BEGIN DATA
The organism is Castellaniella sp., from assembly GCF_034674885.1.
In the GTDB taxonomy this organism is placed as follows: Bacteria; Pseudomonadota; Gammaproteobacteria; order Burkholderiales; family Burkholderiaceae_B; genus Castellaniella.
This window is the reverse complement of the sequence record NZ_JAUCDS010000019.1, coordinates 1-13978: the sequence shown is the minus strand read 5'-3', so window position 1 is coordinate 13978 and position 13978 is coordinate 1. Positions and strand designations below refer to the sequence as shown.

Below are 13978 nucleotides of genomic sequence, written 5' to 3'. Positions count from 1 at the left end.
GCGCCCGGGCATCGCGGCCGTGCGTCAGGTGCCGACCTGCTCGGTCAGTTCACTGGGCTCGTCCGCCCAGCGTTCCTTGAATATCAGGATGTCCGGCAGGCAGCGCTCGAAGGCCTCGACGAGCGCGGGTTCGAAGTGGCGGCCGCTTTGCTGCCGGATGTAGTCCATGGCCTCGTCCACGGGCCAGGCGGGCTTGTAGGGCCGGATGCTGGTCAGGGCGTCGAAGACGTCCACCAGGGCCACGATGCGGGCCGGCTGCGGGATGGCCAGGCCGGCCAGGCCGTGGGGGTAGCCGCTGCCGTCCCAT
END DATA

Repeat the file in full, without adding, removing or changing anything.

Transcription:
The organism is Castellaniella sp., from assembly GCF_034674885.1.
In the GTDB taxonomy this organism is placed as follows: Bacteria; Pseudomonadota; Gammaproteobacteria; order Burkholderiales; family Burkholderiaceae_B; genus Castellaniella.
This window is the reverse complement of the sequence record NZ_JAUCDS010000019.1, coordinates 1-13978: the sequence shown is the minus strand read 5'-3', so window position 1 is coordinate 13978 and position 13978 is coordinate 1. Positions and strand designations below refer to the sequence as shown.

Below are 13978 nucleotides of genomic sequence, written 5' to 3'. Positions count from 1 at the left end.
GCGCCCGGGCATCGCGGCCGTGCGTCAGGTGCCGACCTGCTCGGTCAGTTCACTGGGCTCGTCCGCCCAGCGTTCCTTGAATATCAGGATGTCCGGCAGGCAGCGCTCGAAGGCCTCGACGAGCGCGGGTTCGAAGTGGCGGCCGCTTTGCTGCCGGATGTAGTCCATGGCCTCGTCCACGGGCCAGGCGGGCTTGTAGGGCCGGATGCTGGTCAGGGCGTCGAAGACGTCCACCAGGGCCACGATGCGGGCCGGCTGCGGGATGGCCAGGCCGGCCAGGCCGTGGGGGTAGCCGCTGCCGTCCCAT